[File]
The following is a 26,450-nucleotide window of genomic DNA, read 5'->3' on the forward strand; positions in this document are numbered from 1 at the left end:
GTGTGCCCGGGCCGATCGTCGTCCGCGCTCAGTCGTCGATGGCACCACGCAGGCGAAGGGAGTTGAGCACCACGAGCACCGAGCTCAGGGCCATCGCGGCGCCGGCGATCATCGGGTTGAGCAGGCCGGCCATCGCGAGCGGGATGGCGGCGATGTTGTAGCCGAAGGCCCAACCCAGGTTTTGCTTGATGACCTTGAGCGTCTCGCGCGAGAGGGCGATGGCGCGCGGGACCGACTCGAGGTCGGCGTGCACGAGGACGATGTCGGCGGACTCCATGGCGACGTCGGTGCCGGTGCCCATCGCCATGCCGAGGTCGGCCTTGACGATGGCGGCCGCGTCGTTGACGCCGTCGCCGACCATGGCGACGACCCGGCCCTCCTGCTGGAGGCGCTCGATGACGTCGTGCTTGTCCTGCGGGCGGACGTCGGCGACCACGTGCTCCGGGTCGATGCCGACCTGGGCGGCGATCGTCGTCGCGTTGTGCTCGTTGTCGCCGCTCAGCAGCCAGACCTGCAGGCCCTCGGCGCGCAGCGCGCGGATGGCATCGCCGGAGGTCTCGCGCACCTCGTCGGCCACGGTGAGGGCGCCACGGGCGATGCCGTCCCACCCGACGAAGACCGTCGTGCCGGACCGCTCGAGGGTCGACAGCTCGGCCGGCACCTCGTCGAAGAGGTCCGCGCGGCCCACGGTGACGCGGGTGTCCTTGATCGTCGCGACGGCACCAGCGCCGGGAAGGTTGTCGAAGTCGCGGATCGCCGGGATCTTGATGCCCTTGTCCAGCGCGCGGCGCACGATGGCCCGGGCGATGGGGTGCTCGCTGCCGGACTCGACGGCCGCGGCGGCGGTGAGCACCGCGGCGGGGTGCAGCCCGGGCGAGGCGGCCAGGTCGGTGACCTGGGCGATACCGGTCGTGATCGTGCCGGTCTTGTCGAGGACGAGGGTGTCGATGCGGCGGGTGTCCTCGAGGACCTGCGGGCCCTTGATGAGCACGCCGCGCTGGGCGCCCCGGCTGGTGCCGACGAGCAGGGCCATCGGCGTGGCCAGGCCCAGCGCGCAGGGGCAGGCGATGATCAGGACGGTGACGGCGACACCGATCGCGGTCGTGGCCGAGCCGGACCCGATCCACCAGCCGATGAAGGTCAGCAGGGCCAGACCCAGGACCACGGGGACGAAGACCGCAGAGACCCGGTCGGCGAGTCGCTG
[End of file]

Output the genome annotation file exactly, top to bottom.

The following is a 26,450-nucleotide window of genomic DNA, read 5'->3' on the forward strand; positions in this document are numbered from 1 at the left end:
GTGTGCCCGGGCCGATCGTCGTCCGCGCTCAGTCGTCGATGGCACCACGCAGGCGAAGGGAGTTGAGCACCACGAGCACCGAGCTCAGGGCCATCGCGGCGCCGGCGATCATCGGGTTGAGCAGGCCGGCCATCGCGAGCGGGATGGCGGCGATGTTGTAGCCGAAGGCCCAACCCAGGTTTTGCTTGATGACCTTGAGCGTCTCGCGCGAGAGGGCGATGGCGCGCGGGACCGACTCGAGGTCGGCGTGCACGAGGACGATGTCGGCGGACTCCATGGCGACGTCGGTGCCGGTGCCCATCGCCATGCCGAGGTCGGCCTTGACGATGGCGGCCGCGTCGTTGACGCCGTCGCCGACCATGGCGACGACCCGGCCCTCCTGCTGGAGGCGCTCGATGACGTCGTGCTTGTCCTGCGGGCGGACGTCGGCGACCACGTGCTCCGGGTCGATGCCGACCTGGGCGGCGATCGTCGTCGCGTTGTGCTCGTTGTCGCCGCTCAGCAGCCAGACCTGCAGGCCCTCGGCGCGCAGCGCGCGGATGGCATCGCCGGAGGTCTCGCGCACCTCGTCGGCCACGGTGAGGGCGCCACGGGCGATGCCGTCCCACCCGACGAAGACCGTCGTGCCGGACCGCTCGAGGGTCGACAGCTCGGCCGGCACCTCGTCGAAGAGGTCCGCGCGGCCCACGGTGACGCGGGTGTCCTTGATCGTCGCGACGGCACCAGCGCCGGGAAGGTTGTCGAAGTCGCGGATCGCCGGGATCTTGATGCCCTTGTCCAGCGCGCGGCGCACGATGGCCCGGGCGATGGGGTGCTCGCTGCCGGACTCGACGGCCGCGGCGGCGGTGAGCACCGCGGCGGGGTGCAGCCCGGGCGAGGCGGCCAGGTCGGTGACCTGGGCGATACCGGTCGTGATCGTGCCGGTCTTGTCGAGGACGAGGGTGTCGATGCGGCGGGTGTCCTCGAGGACCTGCGGGCCCTTGATGAGCACGCCGCGCTGGGCGCCCCGGCTGGTGCCGACGAGCAGGGCCATCGGCGTGGCCAGGCCCAGCGCGCAGGGGCAGGCGATGATCAGGACGGTGACGGCGACACCGATCGCGGTCGTGGCCGAGCCGGACCCGATCCACCAGCCGATGAAGGTCAGCAGGGCCAGACCCAGGACCACGGGGACGAAGACCGCAGAGACCCGGTCGGCGAGTCGCTG